Bay Islands Beach Resort
A Complete Diver's Retreat on Roatan
Text and Photography by Rick Frehsee, Nov. 1997
It began with the mildest of expectations. After all, this was only a routine shore dive. A short swim away was the dock and beach of our dive resort. Even then we had cheated a bit; Mark, our divemaster, had brought out one of the dive boats and tied it to the mooring at the entrance of the channel. Below, in 25 feet of water, was a white sand bottom partially covered with Turtle Grass and strewn with nuggets of coral. We followed Mark along a route that progressed in depth and distance from shore. The nuggets became boulders, the boulders became mountains of coral; then, dropping through a fissure between two huge pinnacles of coral, we entered a canyon of unbelievable proportions. The visibility was better than 100 feet yet I could not see all of this natural cathedral. I could only appreciate the dimensions when I glanced skyward. There, framed by the fringe of coral and lighted by the rays of the morning sun, were my dive buddies, looking like two tiny puppets suspended in a blue infinity.
Where in the world can you go on a shore dive, be in 100 feet of water and be inside a reef, not on a wall? The answer is at the Bay Islands Beach Resort, on the north coast of Roatan. Spooky Channel, the resort's very dramatic and convenient shore dive, is special. A closer look at it reveals a geology that is quite distinctive and diagnostic of the formation and natural history of the Bay Islands.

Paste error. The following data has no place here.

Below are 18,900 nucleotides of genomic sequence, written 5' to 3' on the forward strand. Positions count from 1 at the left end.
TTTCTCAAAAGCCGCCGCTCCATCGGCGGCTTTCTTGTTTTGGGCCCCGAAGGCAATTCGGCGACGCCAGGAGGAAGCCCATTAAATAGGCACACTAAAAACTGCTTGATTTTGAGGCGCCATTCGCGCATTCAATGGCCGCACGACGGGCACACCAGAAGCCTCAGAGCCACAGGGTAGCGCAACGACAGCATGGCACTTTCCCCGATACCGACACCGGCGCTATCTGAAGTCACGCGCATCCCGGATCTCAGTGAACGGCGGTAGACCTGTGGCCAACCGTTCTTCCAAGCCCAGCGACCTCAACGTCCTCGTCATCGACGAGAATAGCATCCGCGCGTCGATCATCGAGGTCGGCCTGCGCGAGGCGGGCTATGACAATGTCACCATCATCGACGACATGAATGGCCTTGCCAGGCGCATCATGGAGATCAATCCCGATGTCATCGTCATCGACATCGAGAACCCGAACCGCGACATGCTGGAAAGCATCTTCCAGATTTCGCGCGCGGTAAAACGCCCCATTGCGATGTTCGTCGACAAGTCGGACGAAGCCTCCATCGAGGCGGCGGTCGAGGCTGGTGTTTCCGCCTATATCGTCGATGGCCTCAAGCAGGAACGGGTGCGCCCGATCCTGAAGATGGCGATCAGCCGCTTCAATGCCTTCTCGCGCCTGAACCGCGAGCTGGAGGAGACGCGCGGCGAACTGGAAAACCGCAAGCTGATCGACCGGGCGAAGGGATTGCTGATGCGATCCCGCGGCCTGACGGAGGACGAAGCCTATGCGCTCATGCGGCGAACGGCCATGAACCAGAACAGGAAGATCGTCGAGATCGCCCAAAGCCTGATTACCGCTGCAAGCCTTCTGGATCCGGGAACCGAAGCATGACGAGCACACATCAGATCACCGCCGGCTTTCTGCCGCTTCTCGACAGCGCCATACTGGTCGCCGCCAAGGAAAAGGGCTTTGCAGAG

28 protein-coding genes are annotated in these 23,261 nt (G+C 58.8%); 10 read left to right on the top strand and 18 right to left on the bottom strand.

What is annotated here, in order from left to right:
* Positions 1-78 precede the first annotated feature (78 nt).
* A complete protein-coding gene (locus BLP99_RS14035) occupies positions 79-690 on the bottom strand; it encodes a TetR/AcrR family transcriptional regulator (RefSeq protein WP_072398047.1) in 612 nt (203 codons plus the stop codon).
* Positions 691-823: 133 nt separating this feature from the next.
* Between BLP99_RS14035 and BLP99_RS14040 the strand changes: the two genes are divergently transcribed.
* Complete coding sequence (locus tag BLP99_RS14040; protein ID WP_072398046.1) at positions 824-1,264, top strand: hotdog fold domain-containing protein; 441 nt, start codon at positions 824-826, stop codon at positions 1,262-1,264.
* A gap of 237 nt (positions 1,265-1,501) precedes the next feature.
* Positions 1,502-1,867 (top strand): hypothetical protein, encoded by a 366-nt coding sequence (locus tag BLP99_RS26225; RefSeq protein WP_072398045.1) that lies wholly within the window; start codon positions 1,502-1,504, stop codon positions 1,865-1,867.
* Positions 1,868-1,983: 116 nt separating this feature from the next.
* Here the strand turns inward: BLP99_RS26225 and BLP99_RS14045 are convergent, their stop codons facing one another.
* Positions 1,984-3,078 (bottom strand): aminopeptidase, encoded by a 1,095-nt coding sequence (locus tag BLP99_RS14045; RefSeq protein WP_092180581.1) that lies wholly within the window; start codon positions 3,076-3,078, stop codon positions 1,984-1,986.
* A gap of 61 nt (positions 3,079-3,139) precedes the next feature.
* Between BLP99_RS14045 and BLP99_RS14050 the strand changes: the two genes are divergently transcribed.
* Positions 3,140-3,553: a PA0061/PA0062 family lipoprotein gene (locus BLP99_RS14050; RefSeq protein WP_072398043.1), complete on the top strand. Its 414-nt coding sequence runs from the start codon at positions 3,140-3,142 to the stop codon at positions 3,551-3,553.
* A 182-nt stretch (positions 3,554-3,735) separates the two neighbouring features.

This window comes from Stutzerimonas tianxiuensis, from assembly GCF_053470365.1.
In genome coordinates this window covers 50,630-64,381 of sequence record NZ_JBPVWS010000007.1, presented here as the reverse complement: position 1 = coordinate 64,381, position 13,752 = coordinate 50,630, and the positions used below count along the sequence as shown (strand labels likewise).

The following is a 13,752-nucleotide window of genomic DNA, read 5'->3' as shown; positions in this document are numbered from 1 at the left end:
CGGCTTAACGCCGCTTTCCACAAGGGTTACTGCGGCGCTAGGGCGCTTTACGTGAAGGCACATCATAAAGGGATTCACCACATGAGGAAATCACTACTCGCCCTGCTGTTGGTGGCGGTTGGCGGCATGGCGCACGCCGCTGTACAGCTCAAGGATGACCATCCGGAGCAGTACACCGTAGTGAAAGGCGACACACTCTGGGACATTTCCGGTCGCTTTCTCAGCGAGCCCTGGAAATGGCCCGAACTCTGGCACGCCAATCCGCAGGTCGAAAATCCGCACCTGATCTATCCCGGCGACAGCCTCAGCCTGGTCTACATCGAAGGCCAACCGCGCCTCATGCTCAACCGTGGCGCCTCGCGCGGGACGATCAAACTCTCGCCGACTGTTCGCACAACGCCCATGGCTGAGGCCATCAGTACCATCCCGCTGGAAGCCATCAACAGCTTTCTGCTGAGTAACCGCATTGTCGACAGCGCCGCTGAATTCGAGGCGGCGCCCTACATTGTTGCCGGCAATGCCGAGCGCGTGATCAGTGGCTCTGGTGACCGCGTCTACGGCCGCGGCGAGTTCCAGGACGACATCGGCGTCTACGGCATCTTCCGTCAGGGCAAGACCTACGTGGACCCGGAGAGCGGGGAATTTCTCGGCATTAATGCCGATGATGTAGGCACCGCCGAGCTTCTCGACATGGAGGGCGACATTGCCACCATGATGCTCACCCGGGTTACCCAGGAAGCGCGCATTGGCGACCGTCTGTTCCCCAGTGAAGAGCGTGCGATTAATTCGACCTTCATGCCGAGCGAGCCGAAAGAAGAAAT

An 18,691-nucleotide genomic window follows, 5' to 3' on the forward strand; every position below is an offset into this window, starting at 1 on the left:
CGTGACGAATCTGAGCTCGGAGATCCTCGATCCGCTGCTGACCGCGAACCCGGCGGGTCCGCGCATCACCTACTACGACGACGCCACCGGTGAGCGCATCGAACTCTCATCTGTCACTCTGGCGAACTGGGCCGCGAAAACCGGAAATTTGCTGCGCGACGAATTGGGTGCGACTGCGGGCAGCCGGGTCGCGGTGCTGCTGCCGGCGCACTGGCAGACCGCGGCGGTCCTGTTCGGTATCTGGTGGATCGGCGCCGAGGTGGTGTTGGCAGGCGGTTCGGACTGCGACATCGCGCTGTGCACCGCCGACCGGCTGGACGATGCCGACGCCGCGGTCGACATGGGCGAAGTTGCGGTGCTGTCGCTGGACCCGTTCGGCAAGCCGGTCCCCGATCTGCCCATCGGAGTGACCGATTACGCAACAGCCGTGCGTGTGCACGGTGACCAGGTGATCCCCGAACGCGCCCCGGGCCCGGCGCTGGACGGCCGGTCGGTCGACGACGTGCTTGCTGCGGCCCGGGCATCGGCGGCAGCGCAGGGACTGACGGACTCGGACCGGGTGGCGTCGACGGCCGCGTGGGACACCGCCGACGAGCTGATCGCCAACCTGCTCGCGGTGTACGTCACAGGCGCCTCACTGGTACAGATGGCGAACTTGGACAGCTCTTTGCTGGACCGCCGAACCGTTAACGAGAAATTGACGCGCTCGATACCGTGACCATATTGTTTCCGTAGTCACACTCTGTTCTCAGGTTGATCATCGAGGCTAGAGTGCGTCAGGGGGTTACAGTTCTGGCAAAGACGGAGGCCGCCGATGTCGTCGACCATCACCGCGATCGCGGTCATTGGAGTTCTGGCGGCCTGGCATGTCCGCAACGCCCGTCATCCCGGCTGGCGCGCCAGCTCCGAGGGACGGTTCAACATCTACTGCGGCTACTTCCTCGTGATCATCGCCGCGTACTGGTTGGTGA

In general, this prolific reef, the southernmost section of the Great Western Barrier Reef, is the mightiest coral rampart in the Western Hemisphere and the second longest barrier reef in the world. Nearly all of the 64 species of hard or stony corals known to the Caribbean are easily found here. But it is the complete, almost encyclopedic selection of sponges that gives the reef a distinctive and glamorous look. These and the ever-present wall that falls away from the reef crest combine to offer both color and extreme verticality on nearly every dive.
Within coral caverns and deep back along the sinewy sand grooves that bisect the reef are both small and giant cathedrals that reflect the hills and valleys of the island. In many places, particularly along the northwestern shore, the undersea topography reveals the ancient river valleys and dry river beds of the coast that were exposed for centuries during the last Ice Age. Inner walls, some descending to 80 feet or more, are actually the shoreline of an old river bed. The huge round stones that often line the inner reef are river rocks worn smooth from ancient flows. This combination of ancient geology and modern biology gives Roatan's northshore reefs an individual look and presence.